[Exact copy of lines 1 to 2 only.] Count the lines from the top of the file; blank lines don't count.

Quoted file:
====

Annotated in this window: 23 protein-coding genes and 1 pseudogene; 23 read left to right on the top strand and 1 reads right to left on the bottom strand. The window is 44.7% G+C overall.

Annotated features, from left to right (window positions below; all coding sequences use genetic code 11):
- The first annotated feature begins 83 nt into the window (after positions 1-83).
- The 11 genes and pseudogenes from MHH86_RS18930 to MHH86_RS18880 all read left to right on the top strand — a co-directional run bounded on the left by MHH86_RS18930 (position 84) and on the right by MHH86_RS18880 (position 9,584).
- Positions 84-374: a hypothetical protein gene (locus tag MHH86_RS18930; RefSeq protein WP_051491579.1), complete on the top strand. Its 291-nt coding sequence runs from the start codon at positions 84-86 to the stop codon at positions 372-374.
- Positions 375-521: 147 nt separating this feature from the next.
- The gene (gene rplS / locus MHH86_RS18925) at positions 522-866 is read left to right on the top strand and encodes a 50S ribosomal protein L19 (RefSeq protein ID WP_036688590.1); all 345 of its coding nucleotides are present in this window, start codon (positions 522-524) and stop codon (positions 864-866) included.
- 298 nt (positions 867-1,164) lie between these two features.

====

Annotated in this window: 23 protein-coding genes and 1 pseudogene; 23 read left to right on the top strand and 1 reads right to left on the bottom strand. The window is 44.7% G+C overall.

Annotated features, from left to right (window positions below; all coding sequences use genetic code 11):